History of Speaking in Tongues

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Throughout recorded history there have been many occasions where people have spoken in what was called ecstatic tongues. Note most of these accounts predate Pentecost and were of non-Christian origin. Christians therefore cannot say with confidence that every occurrence of glossolalia must be an expression of the will of God even though many do subscribe to this view. Those practising speaking in tongues today portray Pentecost as the supreme example of supernatural tongues; however, the recorded cases of glossolalia go back as far as 1100 B.C. On that occasion a young Amen worshipper attracted historical infamy when he became possessed by a god and began to make sounds in a strange ecstatic tongue.
Seven hundred years later, the Greek philosopher Plato demonstrated that he was well acquainted with the phenomenon of speaking in tongues as he referred to several families who practices ecstatic speech, praying and uttering while supposedly possessed. He also pointed out that these practices had even brought physical healing to those who engaged in them. Plato and most of his contemporaries asserted that these occurrences were caused by divine inspiration. He suggested that God takes possession of the mind while man sleeps or is possessed and during this state, God inspires him with utterances which he can neither understand nor interpret. This does NOT mean of course that one practising speaking in tongues as seen today is possessed or not saved. That of course is just simply not true. When God confused the languages of His people who were rebelling at Babel in Genesis 11, they also spoke in “new tongues” and note this happened without the indwelling of the Holy Spirit.
In the last century before Christ, Virgil described the speaking of ecstatic tongues of the Sybilline priestess on the Island of Delos as the result of her being unified with the god Apollo. This happened while she meditated in a haunted cave amidst the eerie sounds of the wind playing strange music through the narrow crevices in the rocks.
Several of the mystery religions of the Greco-Roman world record the same phenomenon of speaking in tongues. Some of those most often listed are the Mithra cult of the Persians; the Osiris cult originating in the land of the Pharaohs, and the lesser known Dionysian, Eulusinian, and Orphic cults cradled in Macedonia, Thrace and Greece. Another indication comes from Lucian of Samosata (A.D. 120-198) who in De Dea Syria describes an example of glossolalia as exhibited by a roaming believer of June, the Syrian goddess, stationed at Hierapolis in Syria. It is also interesting to note that the term glossolalia used so widely today comes from the Greek vernacular which was in existence long before the day of Pentecost. It should be frightening to all Christians that what we see now in the Church today, resembles these occurrences of ecstatic tongues that took place in these ancient cults before the day of Pentecost and that what took place at Pentecost does not in any way resemble these occurrences. At Pentecost, it was undoubtedly and unarguably the speaking of foreign languages.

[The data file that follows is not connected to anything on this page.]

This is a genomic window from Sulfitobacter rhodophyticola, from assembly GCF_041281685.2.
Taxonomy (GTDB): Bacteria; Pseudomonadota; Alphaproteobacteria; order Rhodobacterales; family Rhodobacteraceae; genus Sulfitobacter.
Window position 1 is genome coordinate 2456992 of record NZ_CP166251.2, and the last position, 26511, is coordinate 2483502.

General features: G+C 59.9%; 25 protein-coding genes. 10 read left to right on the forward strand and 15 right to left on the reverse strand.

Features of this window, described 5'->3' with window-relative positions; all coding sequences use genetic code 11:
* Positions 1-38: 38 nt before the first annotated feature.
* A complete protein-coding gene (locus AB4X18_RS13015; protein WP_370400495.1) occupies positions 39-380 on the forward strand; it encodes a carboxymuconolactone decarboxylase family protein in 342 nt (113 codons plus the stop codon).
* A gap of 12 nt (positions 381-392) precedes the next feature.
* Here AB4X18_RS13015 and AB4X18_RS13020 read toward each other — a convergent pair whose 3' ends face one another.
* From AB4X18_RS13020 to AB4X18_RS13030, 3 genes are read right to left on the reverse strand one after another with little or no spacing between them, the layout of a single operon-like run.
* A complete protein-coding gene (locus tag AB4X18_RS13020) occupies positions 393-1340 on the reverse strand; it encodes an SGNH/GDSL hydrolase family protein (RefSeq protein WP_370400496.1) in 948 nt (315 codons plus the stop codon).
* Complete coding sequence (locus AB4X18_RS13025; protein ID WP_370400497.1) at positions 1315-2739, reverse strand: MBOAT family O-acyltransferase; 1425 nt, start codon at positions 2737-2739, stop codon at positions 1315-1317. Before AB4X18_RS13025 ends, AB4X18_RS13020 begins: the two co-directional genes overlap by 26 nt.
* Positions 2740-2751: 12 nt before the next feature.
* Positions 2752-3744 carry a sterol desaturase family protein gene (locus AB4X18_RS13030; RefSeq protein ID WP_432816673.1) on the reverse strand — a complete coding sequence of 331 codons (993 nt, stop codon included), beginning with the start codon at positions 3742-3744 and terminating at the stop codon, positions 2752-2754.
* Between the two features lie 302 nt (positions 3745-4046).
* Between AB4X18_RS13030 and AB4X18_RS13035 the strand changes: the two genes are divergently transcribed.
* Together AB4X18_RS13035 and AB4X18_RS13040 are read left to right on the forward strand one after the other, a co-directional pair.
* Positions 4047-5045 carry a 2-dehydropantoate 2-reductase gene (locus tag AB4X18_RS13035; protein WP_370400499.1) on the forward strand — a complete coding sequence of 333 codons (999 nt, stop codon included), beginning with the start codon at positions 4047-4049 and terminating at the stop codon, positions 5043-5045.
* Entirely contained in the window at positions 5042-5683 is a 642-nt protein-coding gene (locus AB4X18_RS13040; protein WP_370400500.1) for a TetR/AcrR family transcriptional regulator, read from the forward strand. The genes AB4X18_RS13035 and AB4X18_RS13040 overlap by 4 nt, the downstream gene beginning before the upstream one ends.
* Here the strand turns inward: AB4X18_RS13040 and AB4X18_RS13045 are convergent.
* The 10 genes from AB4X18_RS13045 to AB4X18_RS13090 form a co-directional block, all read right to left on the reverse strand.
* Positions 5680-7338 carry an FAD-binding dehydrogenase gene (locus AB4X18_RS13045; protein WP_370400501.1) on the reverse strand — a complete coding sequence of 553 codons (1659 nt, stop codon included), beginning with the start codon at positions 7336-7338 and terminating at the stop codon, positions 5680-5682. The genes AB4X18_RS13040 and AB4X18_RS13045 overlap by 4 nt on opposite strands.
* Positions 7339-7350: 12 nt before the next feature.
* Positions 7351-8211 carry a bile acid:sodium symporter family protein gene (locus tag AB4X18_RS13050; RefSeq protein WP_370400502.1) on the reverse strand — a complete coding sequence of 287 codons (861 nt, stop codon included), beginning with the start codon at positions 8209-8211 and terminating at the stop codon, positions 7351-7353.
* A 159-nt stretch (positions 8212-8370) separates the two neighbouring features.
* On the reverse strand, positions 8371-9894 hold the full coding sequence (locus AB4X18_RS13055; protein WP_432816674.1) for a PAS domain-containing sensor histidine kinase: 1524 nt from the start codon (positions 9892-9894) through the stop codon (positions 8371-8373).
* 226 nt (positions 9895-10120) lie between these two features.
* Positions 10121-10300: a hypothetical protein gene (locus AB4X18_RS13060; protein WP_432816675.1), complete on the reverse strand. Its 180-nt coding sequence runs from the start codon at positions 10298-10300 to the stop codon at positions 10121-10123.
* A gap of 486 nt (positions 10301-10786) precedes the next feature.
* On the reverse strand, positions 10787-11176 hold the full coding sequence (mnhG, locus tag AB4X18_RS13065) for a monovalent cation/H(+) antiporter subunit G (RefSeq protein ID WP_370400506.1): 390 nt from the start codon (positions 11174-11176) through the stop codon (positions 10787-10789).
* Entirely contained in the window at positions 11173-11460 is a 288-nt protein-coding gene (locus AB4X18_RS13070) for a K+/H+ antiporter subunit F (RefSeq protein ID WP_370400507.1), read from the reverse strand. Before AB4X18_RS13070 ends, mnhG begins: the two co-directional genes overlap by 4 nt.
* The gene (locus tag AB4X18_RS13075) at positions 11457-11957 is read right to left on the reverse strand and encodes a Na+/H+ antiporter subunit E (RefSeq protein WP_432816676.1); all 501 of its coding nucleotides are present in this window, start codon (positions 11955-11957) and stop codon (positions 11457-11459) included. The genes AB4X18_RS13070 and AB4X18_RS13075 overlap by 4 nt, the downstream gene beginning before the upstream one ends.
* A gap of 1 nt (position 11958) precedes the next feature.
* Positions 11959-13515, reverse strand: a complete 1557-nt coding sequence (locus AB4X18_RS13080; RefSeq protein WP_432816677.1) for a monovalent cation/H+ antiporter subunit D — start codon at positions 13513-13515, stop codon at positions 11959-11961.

Believe it or not, speaking in tongues as seen in the Church today is a fairly recent phenomenon in Christianity. It came about in four waves. The 1st wave of speaking in tongues started around 1901 and was founded in the traditional Pentecostal movement by Charles Parham of Bethel College, Kansas. The 2nd wave of tongues speaking, neo-Pentecostalism or the Charismatic movement entered most Churches in the early 1960’s in Van Nuys, California, under Dennis Bennett, Rector of St Marks Episcopal (Anglican) Church. In ten years it spread to all major Protestant families of the world, reaching a total of 55 million people by 1990. It included the Baptists, Methodists, Presbyterians, Lutherans, Roman Catholics and many others. The 3rd wave, the Catholic Charismatic Renewal movement started in Pittsburgh, Pennsylvania, in 1967 among students and faculty of DuQuesne University, and by 1993 it touched the lives of over 100 million Catholics in over 238 nations. The 4th wave of speaking in tongues, the Evangelicals started in 1981 at Fuller Theological Seminary with John Wimber. By 1990, 33 million in the world were moving in signs and wonders, though they play down labels such as “Pentecostal” and “Charismatic”.

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